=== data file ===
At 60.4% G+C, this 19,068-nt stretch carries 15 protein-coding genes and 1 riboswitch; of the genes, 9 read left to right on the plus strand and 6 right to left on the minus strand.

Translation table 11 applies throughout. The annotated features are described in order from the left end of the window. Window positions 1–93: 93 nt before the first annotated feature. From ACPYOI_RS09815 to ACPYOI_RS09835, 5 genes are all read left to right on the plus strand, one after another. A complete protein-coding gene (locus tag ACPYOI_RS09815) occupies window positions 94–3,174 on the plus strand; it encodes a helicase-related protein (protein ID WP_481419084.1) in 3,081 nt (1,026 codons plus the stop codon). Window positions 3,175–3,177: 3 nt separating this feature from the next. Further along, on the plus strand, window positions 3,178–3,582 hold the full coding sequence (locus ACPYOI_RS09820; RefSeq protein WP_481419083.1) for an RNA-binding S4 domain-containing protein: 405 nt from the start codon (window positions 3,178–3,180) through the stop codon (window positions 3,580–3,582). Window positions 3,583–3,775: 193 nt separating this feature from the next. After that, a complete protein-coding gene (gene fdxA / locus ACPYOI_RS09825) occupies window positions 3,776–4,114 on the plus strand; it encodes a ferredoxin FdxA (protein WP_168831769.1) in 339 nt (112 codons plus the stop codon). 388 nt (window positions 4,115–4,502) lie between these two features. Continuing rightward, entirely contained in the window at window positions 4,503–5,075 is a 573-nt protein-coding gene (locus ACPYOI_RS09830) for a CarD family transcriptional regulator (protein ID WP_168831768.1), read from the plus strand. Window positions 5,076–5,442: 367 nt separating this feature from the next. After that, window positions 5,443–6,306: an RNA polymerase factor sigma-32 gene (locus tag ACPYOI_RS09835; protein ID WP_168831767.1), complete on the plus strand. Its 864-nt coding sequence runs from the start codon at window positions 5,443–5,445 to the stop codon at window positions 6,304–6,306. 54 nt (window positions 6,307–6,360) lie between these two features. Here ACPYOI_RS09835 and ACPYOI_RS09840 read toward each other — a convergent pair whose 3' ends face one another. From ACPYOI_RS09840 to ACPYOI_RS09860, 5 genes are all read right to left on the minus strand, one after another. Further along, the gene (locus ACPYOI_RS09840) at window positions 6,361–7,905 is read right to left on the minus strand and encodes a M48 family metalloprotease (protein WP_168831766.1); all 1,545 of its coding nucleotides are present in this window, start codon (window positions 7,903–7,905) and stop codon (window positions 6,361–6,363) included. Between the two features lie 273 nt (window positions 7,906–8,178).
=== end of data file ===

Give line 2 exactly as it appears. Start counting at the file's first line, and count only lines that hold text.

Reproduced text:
Translation table 11 applies throughout. The annotated features are described in order from the left end of the window. Window positions 1–93: 93 nt before the first annotated feature. From ACPYOI_RS09815 to ACPYOI_RS09835, 5 genes are all read left to right on the plus strand, one after another. A complete protein-coding gene (locus tag ACPYOI_RS09815) occupies window positions 94–3,174 on the plus strand; it encodes a helicase-related protein (protein ID WP_481419084.1) in 3,081 nt (1,026 codons plus the stop codon). Window positions 3,175–3,177: 3 nt separating this feature from the next. Further along, on the plus strand, window positions 3,178–3,582 hold the full coding sequence (locus ACPYOI_RS09820; RefSeq protein WP_481419083.1) for an RNA-binding S4 domain-containing protein: 405 nt from the start codon (window positions 3,178–3,180) through the stop codon (window positions 3,580–3,582). Window positions 3,583–3,775: 193 nt separating this feature from the next. After that, a complete protein-coding gene (gene fdxA / locus ACPYOI_RS09825) occupies window positions 3,776–4,114 on the plus strand; it encodes a ferredoxin FdxA (protein WP_168831769.1) in 339 nt (112 codons plus the stop codon). 388 nt (window positions 4,115–4,502) lie between these two features. Continuing rightward, entirely contained in the window at window positions 4,503–5,075 is a 573-nt protein-coding gene (locus ACPYOI_RS09830) for a CarD family transcriptional regulator (protein ID WP_168831768.1), read from the plus strand. Window positions 5,076–5,442: 367 nt separating this feature from the next. After that, window positions 5,443–6,306: an RNA polymerase factor sigma-32 gene (locus tag ACPYOI_RS09835; protein ID WP_168831767.1), complete on the plus strand. Its 864-nt coding sequence runs from the start codon at window positions 5,443–5,445 to the stop codon at window positions 6,304–6,306. 54 nt (window positions 6,307–6,360) lie between these two features. Here ACPYOI_RS09835 and ACPYOI_RS09840 read toward each other — a convergent pair whose 3' ends face one another. From ACPYOI_RS09840 to ACPYOI_RS09860, 5 genes are all read right to left on the minus strand, one after another. Further along, the gene (locus ACPYOI_RS09840) at window positions 6,361–7,905 is read right to left on the minus strand and encodes a M48 family metalloprotease (protein WP_168831766.1); all 1,545 of its coding nucleotides are present in this window, start codon (window positions 7,903–7,905) and stop codon (window positions 6,361–6,363) included. Between the two features lie 273 nt (window positions 7,906–8,178).